Rick Pitino once famously christened Boston Celtics fandom “the fellowship of the miserable.”
Guilty as charged, sir. Thank you for your meritorious contribution to our chronic, collective colitis, by the way. If you weren’t supporting Louisville’s local economy by spending millions on cough drops, hair gel and wannabe thoroughbreds, I’d swear that you and Danny Ainge are the same person.
Those of us dying for the Celtics to rediscover relevance before we join Johnny Most, Red Auerbach and Dennis Johnson have essentially achieved oneness, ourselves.
We cry alike. We swear alike. We fitfully call talk radio shows and try not to swear alike.
Matter of fact, I don’t need to write this column today. I could slide the keyboard (secure in the knowledge that it doesn’t have any sharp corners) across the altar to one of my fellow, um, shippers, and defy you to discern the difference.
I give you today’s guest contributor, Andy Riordan of Lisbon Falls, courtesy of a heartfelt e-mail that reads like Bob Ryan filtered through Bill Simmons, watered down by Yours Truly, narrated by Tommy Heinsohn on truth serum: “In Boston, Bruins coaches are fired annually. (Red Sox) managers should never make a mistake. Executives in general don’t last long,” he writes. “Now we have Danny Ainge, who has had five years to build a team, which is extraordinary for any team in any league.”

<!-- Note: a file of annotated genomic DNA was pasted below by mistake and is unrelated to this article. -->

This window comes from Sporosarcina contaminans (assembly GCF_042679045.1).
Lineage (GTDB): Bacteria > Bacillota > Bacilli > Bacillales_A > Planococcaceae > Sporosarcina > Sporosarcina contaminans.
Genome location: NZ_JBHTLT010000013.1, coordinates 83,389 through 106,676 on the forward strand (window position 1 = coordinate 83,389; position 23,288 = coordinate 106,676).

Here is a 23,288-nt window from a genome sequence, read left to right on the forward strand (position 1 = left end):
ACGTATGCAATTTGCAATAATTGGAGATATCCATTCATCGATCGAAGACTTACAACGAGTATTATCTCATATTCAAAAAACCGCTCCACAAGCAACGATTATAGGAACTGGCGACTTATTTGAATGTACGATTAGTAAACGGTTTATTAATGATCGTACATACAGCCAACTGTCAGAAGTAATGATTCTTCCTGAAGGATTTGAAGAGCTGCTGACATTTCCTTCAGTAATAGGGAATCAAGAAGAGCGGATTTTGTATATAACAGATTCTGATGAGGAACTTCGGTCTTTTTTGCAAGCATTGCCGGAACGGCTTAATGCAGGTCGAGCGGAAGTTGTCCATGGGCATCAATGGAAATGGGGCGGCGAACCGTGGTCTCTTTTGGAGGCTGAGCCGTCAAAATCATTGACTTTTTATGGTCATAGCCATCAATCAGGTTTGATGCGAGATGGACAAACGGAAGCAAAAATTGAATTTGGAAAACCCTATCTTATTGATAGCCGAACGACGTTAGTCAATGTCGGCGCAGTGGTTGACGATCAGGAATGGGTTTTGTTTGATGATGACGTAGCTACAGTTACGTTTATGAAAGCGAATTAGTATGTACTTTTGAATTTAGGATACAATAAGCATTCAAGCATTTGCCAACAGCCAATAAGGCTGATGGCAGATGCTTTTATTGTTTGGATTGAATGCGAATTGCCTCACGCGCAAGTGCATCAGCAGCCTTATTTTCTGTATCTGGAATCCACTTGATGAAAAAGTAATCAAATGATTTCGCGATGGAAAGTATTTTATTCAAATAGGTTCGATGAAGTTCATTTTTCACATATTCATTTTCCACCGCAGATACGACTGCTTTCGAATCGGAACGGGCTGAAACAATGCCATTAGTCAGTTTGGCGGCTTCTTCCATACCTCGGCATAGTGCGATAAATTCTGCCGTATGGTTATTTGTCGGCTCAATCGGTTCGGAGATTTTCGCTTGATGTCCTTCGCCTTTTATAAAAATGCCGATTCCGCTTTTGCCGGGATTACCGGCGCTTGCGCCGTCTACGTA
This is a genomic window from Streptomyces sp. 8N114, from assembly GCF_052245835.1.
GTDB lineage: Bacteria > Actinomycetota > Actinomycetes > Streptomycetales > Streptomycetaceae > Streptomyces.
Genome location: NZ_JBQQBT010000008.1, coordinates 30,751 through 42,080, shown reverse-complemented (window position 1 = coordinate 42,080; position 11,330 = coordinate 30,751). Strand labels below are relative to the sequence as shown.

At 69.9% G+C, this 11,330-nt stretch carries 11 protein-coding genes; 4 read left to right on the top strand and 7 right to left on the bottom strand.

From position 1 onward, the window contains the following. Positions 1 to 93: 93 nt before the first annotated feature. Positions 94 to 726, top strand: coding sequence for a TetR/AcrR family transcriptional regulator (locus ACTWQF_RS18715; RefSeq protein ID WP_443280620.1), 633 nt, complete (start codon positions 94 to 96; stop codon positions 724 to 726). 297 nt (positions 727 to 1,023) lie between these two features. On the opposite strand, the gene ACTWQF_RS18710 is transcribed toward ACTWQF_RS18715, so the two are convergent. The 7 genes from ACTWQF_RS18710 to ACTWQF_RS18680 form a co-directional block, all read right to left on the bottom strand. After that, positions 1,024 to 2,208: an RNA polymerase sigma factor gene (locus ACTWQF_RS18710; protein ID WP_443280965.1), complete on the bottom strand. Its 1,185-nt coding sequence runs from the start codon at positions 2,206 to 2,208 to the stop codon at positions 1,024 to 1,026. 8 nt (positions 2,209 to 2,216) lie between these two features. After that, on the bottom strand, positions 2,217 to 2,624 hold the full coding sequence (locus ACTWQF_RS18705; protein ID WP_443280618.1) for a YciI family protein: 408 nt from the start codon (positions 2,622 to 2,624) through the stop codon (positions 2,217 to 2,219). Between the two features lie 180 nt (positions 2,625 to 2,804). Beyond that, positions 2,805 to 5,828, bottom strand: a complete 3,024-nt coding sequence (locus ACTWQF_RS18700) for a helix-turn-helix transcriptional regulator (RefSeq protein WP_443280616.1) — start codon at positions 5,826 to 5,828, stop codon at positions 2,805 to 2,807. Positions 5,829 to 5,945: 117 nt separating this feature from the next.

Well, not counting the Detroit Lions, whose general manager Matt Millen must have pictures of a higher-up stuffing counterfeit dollar bills into an exotic dancer’s cleavage to remain gainfully employed. But Ainge’s tenure does set standards of tolerance in Boston approached only by the continued re-election of Ted Kennedy. Point given.
“Having an opportunity to draft a young body with potential to turn things around, he screws it up again,” Andy continues. “He trades for (Ray) Allen.”
Shame on us for believing Jeff Green will be wearing the wrong shade of green in Seattle next winter. I can almost hear Ainge channeling that mad, trading fool of the 1980s, erstwhile Sox GM Lou Gorman: “What would we do with Willie McGee?”
Just kidding, Danny. I’m sure a 31-year-old underachiever with arthritic ankles was worth the No. 5 pick in the deepest professional draft since the one that gave us Elway, Kelly and Marino.
“Now Ainge has been given the opportunity for a 10-year plan,” laments Riordan. “I’ll be dead by then.”
Not sure how old you are, Andy, but take heart: Anyone born the day Len Bias lost his battle with fame was old enough to legally drink away his or her sorrows Thursday night.
Here’s to misery!